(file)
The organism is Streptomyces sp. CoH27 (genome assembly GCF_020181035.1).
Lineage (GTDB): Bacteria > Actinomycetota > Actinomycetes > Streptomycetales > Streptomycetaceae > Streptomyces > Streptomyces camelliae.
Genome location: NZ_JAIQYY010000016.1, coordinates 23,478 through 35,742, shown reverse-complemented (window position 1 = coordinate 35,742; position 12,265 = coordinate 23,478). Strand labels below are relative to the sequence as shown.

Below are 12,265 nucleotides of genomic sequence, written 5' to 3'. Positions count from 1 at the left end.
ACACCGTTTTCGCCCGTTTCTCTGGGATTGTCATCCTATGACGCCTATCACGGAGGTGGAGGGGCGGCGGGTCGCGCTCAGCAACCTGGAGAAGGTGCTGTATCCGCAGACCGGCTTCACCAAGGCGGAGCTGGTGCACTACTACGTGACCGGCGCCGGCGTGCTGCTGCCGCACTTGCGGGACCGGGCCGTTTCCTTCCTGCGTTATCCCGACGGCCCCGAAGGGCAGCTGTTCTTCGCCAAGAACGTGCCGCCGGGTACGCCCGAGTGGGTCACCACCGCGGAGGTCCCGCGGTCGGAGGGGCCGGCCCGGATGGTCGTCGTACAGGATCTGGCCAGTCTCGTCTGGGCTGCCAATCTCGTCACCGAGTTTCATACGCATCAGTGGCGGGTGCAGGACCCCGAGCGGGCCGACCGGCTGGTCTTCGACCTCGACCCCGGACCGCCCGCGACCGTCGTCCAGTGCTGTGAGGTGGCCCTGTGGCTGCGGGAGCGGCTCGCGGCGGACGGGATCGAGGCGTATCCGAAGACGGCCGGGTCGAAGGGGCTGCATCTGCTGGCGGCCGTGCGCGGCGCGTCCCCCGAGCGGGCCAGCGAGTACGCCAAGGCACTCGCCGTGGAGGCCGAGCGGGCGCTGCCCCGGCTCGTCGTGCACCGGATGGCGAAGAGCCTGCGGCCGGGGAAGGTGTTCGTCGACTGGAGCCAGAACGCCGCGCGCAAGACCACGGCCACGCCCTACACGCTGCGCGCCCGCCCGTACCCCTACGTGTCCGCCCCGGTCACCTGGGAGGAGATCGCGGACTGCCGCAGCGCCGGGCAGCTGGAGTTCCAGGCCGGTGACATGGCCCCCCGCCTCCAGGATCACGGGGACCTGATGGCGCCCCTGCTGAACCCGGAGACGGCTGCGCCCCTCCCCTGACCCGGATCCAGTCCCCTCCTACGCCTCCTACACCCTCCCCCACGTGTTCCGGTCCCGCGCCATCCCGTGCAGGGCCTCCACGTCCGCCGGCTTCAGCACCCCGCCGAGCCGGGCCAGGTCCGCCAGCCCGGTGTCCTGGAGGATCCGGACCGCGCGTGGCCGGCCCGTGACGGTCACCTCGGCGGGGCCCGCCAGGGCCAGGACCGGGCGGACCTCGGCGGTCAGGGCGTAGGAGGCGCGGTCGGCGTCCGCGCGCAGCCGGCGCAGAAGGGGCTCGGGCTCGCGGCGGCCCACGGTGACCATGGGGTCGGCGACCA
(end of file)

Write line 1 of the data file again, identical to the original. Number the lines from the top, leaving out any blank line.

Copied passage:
The organism is Streptomyces sp. CoH27 (genome assembly GCF_020181035.1).